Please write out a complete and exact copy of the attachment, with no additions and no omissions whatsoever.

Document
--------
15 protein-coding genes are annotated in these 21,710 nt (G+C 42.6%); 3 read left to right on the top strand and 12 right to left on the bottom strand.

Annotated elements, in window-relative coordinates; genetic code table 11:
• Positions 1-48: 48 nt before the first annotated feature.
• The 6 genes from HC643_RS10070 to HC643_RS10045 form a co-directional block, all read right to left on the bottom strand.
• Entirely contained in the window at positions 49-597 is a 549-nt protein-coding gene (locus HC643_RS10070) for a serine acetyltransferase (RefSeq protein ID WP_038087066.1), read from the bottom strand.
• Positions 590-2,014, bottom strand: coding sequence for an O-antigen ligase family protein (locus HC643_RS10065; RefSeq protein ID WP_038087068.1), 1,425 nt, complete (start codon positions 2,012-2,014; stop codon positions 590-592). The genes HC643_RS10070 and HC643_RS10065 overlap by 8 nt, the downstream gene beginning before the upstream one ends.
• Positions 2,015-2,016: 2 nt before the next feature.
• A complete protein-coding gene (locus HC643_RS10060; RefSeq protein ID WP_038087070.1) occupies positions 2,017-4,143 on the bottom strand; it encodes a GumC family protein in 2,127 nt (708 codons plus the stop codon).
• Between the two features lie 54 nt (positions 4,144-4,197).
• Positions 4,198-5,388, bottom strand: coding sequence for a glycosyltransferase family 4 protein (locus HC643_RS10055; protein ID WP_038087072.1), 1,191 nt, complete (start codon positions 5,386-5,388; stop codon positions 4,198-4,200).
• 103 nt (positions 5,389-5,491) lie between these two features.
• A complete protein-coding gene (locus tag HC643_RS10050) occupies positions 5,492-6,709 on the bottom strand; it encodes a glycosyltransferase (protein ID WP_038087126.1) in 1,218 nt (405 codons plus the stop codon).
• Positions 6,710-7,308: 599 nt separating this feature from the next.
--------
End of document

15 protein-coding genes are annotated in these 21,710 nt (G+C 42.6%); 3 read left to right on the top strand and 12 right to left on the bottom strand.

Annotated elements, in window-relative coordinates; genetic code table 11:
• Positions 1-48: 48 nt before the first annotated feature.
• The 6 genes from HC643_RS10070 to HC643_RS10045 form a co-directional block, all read right to left on the bottom strand.
• Entirely contained in the window at positions 49-597 is a 549-nt protein-coding gene (locus HC643_RS10070) for a serine acetyltransferase (RefSeq protein ID WP_038087066.1), read from the bottom strand.
• Positions 590-2,014, bottom strand: coding sequence for an O-antigen ligase family protein (locus HC643_RS10065; RefSeq protein ID WP_038087068.1), 1,425 nt, complete (start codon positions 2,012-2,014; stop codon positions 590-592). The genes HC643_RS10070 and HC643_RS10065 overlap by 8 nt, the downstream gene beginning before the upstream one ends.
• Positions 2,015-2,016: 2 nt before the next feature.
• A complete protein-coding gene (locus HC643_RS10060; RefSeq protein ID WP_038087070.1) occupies positions 2,017-4,143 on the bottom strand; it encodes a GumC family protein in 2,127 nt (708 codons plus the stop codon).
• Between the two features lie 54 nt (positions 4,144-4,197).
• Positions 4,198-5,388, bottom strand: coding sequence for a glycosyltransferase family 4 protein (locus HC643_RS10055; protein ID WP_038087072.1), 1,191 nt, complete (start codon positions 5,386-5,388; stop codon positions 4,198-4,200).
• 103 nt (positions 5,389-5,491) lie between these two features.
• A complete protein-coding gene (locus tag HC643_RS10050) occupies positions 5,492-6,709 on the bottom strand; it encodes a glycosyltransferase (protein ID WP_038087126.1) in 1,218 nt (405 codons plus the stop codon).
• Positions 6,710-7,308: 599 nt separating this feature from the next.